14 Users14May seem like the easiest dimension to address – but we need to make sure we have the same goals for the Ontolog ontologyDo we assume that only Ontolog active members will be served by the ontology?Or, do we support all members and the general public who might be interested in joining the community or who might find the wiki content a valuable resource for learning?Are we assuming only ontolog-sophisticates or do we include general managers, novices, general public interest?
15 User Community Who Domain Knowledge Roles Ontolog Member Wiki 15WhoDomain KnowledgeRolesOntolog MemberWikiWiki ManagerOntolog Member/Non-MemberOntology research & developmentResearchers, discussants, presenters, novicesComputational linguisticsStandards development workParticipants, vendors, observers, implementorsMetadataCreators, users, semantics developers, computational linguistsTaxonomiesCreators, designers, users, semantics developers, computational linguistsInformation ArchitectureEngineers, information scientistsSemantic TechnologiesDevelopers, users, implementors, linguists, novices
16 Use and Context16It is challenging for people who are so familiar with ontology development and semantic technologies to step back and think about how an ontology would actually support our use of the Ontolog contentBut, this is a critical first step – without understanding the use and context, we cannot establish a baseline ontologyWithout understanding use and context we will forever argue about which model works best, which tools work best and who should do what – actually, there is room for variation and negotiation hereFollowing tables are the result of some brainstorming and observations from the Ontolog community itself
17 Possible Uses of Ontolog Content 17DoingWhatFindPerson who knows something about an issueBrowseIssues that Ontolog has discussedAll people who participated in a discussionLearn AboutReference models discussed by OntologGet list ofProblems Ontolog identified that need attentionCollections by topicSearchFuture conference call topics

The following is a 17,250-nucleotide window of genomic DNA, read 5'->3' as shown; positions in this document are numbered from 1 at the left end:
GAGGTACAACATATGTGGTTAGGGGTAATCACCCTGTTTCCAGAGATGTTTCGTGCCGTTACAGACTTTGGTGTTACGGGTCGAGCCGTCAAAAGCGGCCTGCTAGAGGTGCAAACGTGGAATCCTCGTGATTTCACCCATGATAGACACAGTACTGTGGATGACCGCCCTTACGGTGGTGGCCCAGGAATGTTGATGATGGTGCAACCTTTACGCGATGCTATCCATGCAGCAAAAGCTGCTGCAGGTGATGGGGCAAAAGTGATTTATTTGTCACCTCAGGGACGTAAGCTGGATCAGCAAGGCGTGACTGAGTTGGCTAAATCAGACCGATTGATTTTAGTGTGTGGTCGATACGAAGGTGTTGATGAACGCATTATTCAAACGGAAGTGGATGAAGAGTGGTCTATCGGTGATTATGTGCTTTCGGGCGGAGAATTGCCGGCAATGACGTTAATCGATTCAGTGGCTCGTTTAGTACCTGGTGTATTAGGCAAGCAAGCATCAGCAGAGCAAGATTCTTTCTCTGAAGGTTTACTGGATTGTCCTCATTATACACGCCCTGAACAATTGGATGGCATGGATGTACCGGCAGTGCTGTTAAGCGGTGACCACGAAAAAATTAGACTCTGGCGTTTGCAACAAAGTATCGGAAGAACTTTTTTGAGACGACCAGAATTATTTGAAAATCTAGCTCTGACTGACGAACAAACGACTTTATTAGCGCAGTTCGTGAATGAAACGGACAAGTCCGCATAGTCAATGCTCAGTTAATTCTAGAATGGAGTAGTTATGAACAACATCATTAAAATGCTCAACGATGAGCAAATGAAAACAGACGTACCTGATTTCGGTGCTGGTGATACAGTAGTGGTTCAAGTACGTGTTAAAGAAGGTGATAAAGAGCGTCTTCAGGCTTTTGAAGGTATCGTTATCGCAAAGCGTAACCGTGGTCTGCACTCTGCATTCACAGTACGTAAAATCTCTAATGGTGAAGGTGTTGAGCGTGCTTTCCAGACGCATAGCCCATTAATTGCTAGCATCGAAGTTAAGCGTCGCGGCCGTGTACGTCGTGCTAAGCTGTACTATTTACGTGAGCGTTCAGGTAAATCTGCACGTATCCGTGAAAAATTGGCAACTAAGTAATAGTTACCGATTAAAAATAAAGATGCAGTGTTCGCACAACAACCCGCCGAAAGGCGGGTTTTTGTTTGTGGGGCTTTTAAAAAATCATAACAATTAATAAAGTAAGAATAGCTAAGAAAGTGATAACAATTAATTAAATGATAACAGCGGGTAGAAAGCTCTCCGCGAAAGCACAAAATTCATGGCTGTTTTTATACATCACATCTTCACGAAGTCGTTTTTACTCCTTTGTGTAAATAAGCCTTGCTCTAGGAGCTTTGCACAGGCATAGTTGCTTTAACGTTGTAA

18 Possible Uses of Ontolog Content 18DoingWhatSearchNext scheduled callSpecific messageFindList of all members of OntologSpecific Ontolog memberReference to ontology standardsBook referencesOrganizations working in this area
19 Possible Uses of Ontolog Content 19DoingWhatFindUpcoming conferences & participantsGenerateKnowledge map of who knows what in OntologiesMap of the social networking in OntologPublishreview of a new bookStartDiscussion of a new topicAnnotate/summarizeDiscussion threadOthers??
20 Content20In order to understand the content the Taxo-Thesaurus Project Team ran an inventory of all the content published to or contained in the WikiThe Ontolog Use Case surfaced over 65,000 content objects (some of which were versions of the same object)The inventory gave us a better sense of the kinds of content available in the domain and an accurate picture of what was covered in the existing repositoryWe discovered that not all of the kinds of content that belong to the broader domain of Ontologies are accessible in or from the Wiki, though.This includes people, organizations, as well as other kinds of static information contentWe need to add content to the domain
22 First Cut at Ontolog Content 22Ontolog People profiles/pagesOntolog presentationsOntolog discussion threadsOntolog conceptsOntolog Activity CalendarOntolog Conference call notesOntolog Conference call agendasOntolog Conference call minutesOntolog Conference call transcriptsmessagesDiscussion threads/forumsProfessional Conference schedules & announcementsProfessional Conference representationBooks on ontology topicsPublished articles on ontology topicsReviews of books on ontologiesOntology standardsProfessional organizationsResearch institutionsWiki search logs
23 Describing the DomainAt the end of this Step we have a basic idea of what kinds of content the ontology will have to cover, the kinds of entities it will have to include, and the kinds of relationships and concepts that will be needed to support functionalityWe are now ready to begin to specify the parameters of the ontology